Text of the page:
Instant Pot has been featuring recipes from my new book, No Pressure, and here they all are in one place! If you like these recipes, consider getting a copy of my new book, which has 100 creative recipes for your Instant Pot.
Stock (AKA broth) is a magical thing. It’s really just flavored water made from parts that you’d probably be throwing out anyway, but it adds untold levels of savory flavor that cannot be denied. You can’t make a good soup without it, and it takes grains and sauces to the next level. Sure, you can buy the boxed or canned stuff at the store. You know it’s not as good, though, and making stock is real easy. Especially if you own a pressure cooker.
Stock is something I use my electric pressure cooker for over and over again. It requires no real prep or measuring, you don’t need to babysit it or even check on it, and it’s done in an hour. Magic. Below is my basic recipe for making vegetable stock. If you’re making chicken stock, just decrease the veggies a bit and add some bones/leftover meat. You can find the full recipe and many more in my Instant Pot cookbook.
Hot tips: After making a meal, I take my veggie scraps—the ends of carrots and zucchini, the tough stalks of kale and collards, the various tail ends of onions and greens from scallions—and throw them in a large zip-top bag I keep in my freezer labeled “soup stock.” When I have enough in there I simply add some fresh herbs and a bay leaf and make stock before starting the process over. A+ highly recommend.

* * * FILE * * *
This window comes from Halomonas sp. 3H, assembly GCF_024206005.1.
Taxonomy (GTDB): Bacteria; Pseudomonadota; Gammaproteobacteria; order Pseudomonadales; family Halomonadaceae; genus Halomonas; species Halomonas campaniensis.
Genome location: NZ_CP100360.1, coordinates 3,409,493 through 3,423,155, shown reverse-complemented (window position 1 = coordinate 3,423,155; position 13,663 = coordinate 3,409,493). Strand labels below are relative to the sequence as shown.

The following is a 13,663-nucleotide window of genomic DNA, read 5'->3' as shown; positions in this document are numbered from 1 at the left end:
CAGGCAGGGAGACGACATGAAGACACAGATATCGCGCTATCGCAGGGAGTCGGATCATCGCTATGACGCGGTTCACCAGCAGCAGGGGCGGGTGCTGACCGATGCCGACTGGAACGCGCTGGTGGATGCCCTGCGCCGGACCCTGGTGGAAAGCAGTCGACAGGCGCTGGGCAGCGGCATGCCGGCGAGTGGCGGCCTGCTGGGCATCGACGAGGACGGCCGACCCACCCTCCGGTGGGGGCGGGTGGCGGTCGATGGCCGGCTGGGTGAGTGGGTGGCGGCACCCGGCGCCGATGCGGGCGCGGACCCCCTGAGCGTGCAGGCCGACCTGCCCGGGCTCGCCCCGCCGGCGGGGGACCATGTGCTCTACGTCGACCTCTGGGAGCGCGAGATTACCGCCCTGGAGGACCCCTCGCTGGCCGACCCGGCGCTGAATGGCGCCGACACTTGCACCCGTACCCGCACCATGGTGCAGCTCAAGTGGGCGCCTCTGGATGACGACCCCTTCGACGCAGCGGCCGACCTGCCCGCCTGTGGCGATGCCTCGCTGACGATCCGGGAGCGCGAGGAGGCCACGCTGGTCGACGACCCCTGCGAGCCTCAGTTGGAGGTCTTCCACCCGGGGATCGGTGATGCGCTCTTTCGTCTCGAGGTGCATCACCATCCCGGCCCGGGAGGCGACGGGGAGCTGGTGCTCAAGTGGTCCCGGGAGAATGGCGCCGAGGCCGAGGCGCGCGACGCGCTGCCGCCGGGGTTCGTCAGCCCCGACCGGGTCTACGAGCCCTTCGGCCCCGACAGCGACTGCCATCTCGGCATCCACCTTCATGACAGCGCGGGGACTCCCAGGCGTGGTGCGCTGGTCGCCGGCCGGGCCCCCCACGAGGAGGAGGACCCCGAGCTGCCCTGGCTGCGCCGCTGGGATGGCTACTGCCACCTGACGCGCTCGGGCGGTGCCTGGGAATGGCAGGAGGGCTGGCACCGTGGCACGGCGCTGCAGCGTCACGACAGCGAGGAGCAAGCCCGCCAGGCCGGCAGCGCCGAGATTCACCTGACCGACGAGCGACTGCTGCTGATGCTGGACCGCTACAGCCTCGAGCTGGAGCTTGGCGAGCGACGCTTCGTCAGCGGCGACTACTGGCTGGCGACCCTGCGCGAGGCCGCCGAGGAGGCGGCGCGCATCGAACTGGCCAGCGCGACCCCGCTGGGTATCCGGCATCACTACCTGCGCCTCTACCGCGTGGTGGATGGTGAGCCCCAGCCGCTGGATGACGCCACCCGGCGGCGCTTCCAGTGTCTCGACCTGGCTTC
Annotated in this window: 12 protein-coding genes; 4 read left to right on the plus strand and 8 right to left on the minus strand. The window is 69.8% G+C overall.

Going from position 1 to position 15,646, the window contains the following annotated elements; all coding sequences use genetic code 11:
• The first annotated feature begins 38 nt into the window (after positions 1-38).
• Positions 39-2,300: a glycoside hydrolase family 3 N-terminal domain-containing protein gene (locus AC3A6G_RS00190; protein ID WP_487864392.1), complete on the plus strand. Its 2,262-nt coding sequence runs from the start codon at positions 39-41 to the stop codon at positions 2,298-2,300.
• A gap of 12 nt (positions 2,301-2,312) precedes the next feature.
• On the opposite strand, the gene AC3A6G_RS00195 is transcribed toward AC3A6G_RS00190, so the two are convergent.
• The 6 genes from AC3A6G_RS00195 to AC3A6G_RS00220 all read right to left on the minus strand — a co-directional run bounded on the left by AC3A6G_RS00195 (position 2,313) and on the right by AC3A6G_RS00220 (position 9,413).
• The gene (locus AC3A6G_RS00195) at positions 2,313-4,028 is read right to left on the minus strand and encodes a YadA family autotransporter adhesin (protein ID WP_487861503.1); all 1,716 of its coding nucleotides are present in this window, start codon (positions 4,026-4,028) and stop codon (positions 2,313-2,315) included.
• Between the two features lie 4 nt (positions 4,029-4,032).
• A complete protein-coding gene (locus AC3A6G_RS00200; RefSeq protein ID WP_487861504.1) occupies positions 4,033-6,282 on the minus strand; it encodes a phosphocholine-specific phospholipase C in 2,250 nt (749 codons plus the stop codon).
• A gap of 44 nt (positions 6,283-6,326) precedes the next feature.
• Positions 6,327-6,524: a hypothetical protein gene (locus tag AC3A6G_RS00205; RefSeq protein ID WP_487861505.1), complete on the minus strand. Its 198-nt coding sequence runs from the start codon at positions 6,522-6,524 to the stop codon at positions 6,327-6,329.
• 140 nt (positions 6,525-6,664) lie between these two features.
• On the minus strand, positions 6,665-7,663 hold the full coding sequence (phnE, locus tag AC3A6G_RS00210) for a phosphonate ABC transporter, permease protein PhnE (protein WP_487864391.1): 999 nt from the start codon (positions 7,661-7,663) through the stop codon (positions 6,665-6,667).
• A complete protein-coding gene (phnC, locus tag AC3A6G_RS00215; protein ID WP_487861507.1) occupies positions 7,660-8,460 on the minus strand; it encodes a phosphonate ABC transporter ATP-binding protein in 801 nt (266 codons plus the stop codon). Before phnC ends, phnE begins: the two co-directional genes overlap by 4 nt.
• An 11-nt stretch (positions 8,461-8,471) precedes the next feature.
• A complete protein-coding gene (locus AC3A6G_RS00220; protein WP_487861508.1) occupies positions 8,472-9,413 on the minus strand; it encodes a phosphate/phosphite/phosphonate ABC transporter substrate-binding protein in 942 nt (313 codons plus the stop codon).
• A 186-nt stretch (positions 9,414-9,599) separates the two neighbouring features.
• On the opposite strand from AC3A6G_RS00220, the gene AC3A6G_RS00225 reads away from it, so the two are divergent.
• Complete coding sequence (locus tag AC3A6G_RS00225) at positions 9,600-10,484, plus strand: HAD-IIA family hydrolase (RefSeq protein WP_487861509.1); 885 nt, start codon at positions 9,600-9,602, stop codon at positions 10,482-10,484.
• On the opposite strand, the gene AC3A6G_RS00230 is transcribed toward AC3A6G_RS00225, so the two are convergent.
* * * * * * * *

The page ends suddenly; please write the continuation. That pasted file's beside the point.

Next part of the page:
Electric Pressure Cooker Veggie Stock
onions (white, yellow, red, green, shallots, or any combo thereof)
assorted veggies (mushrooms, bell pepper, zucchini, sweet potato, eggplant, broccoli, cauliflower, cabbage, corn, turnips, green beans, etc!)
crushed garlic (optional)
assorted fresh herbs (parsley, basil, oregano, thyme, sage)
1-2 bay leaves
Add all of your ingredients to the inner pot of your electric pressure cooker. Add enough water so that it is level with the topmost veggies. This will be anywhere from 5 to 12 cups of water, depending on how many veggies you added to your pot. I usually end up using about 8 cups. Do not overfill your cooker. Seal the top and cook at high pressure for one hour. Let the pressure come down naturally, and strain your stock into a bowl. Store in airtight containers. Stock will keep for 5 days in the fridge, or at least 2 months in the freezer.
My latest Cooking The Simpsons is up on Paste Magazine, and first of all go here and check it out.
Done? Okay cool. Paul and Linda McCartney’s backwards lentil soup recipe is just fine the way it is, but a great thing about lentil soup is the many ways you can personalize it. Really mix things up, bean soup style!
I’ve provided you a list of the many ways I like to modify Paul and Linda’s recipe, some vegetarian and some definitely not (sorry Lisa). With all of these options, I can make a big pot and eat lentil soup for lunch practically all week every other week and not get bored.
- Chopped up roasted or grilled eggplant
- Crumbled or sliced sausage, any kind
- Wilted spinach
- Cubed, cooked potatoes or sweet potatoes
- Canned tomatoes
- Shredded roasted chicken
- Roasted and cubed butternut squash
- Spices like cumin, smoked paprika, or curry powder
- Freshly-grated Parmesan cheese
- A dollop of ricotta cheese
- A dollop of plain yogurt or sour cream
- Fresh chives
- Fresh herbs like parsley or cilantro
- Crisp-cooked bacon or pancetta
- Micro greens
- Fresh jalapeno or chili
- A squeeze of fresh lemon juice
Mix and match! Go nuts! Live that lentil life.